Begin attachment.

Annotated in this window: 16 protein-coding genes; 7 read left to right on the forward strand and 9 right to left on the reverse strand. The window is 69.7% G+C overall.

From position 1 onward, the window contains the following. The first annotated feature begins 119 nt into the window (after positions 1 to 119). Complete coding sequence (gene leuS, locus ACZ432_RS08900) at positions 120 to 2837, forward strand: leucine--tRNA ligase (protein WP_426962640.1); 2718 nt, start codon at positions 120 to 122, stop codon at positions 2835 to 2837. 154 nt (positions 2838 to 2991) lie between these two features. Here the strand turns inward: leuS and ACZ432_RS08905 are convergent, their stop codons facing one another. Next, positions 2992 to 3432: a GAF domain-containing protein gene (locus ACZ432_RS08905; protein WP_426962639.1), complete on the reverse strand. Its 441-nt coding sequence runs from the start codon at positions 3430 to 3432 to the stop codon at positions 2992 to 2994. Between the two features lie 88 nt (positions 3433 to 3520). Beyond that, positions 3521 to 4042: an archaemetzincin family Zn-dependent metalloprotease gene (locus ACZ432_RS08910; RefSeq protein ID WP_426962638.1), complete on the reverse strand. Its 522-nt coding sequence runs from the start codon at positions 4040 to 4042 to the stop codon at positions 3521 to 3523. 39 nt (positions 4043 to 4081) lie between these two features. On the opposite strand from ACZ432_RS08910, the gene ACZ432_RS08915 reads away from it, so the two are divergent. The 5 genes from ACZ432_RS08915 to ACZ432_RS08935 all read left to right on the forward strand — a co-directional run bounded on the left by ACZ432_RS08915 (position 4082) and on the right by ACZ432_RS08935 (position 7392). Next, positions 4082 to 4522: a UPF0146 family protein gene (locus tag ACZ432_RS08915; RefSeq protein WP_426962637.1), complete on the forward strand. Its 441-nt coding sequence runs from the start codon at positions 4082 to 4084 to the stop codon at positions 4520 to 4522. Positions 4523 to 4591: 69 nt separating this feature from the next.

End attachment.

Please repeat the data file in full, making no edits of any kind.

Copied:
Annotated in this window: 16 protein-coding genes; 7 read left to right on the forward strand and 9 right to left on the reverse strand. The window is 69.7% G+C overall.

From position 1 onward, the window contains the following. The first annotated feature begins 119 nt into the window (after positions 1 to 119). Complete coding sequence (gene leuS, locus ACZ432_RS08900) at positions 120 to 2837, forward strand: leucine--tRNA ligase (protein WP_426962640.1); 2718 nt, start codon at positions 120 to 122, stop codon at positions 2835 to 2837. 154 nt (positions 2838 to 2991) lie between these two features. Here the strand turns inward: leuS and ACZ432_RS08905 are convergent, their stop codons facing one another. Next, positions 2992 to 3432: a GAF domain-containing protein gene (locus ACZ432_RS08905; protein WP_426962639.1), complete on the reverse strand. Its 441-nt coding sequence runs from the start codon at positions 3430 to 3432 to the stop codon at positions 2992 to 2994. Between the two features lie 88 nt (positions 3433 to 3520). Beyond that, positions 3521 to 4042: an archaemetzincin family Zn-dependent metalloprotease gene (locus ACZ432_RS08910; RefSeq protein ID WP_426962638.1), complete on the reverse strand. Its 522-nt coding sequence runs from the start codon at positions 4040 to 4042 to the stop codon at positions 3521 to 3523. 39 nt (positions 4043 to 4081) lie between these two features. On the opposite strand from ACZ432_RS08910, the gene ACZ432_RS08915 reads away from it, so the two are divergent. The 5 genes from ACZ432_RS08915 to ACZ432_RS08935 all read left to right on the forward strand — a co-directional run bounded on the left by ACZ432_RS08915 (position 4082) and on the right by ACZ432_RS08935 (position 7392). Next, positions 4082 to 4522: a UPF0146 family protein gene (locus tag ACZ432_RS08915; RefSeq protein WP_426962637.1), complete on the forward strand. Its 441-nt coding sequence runs from the start codon at positions 4082 to 4084 to the stop codon at positions 4520 to 4522. Positions 4523 to 4591: 69 nt separating this feature from the next.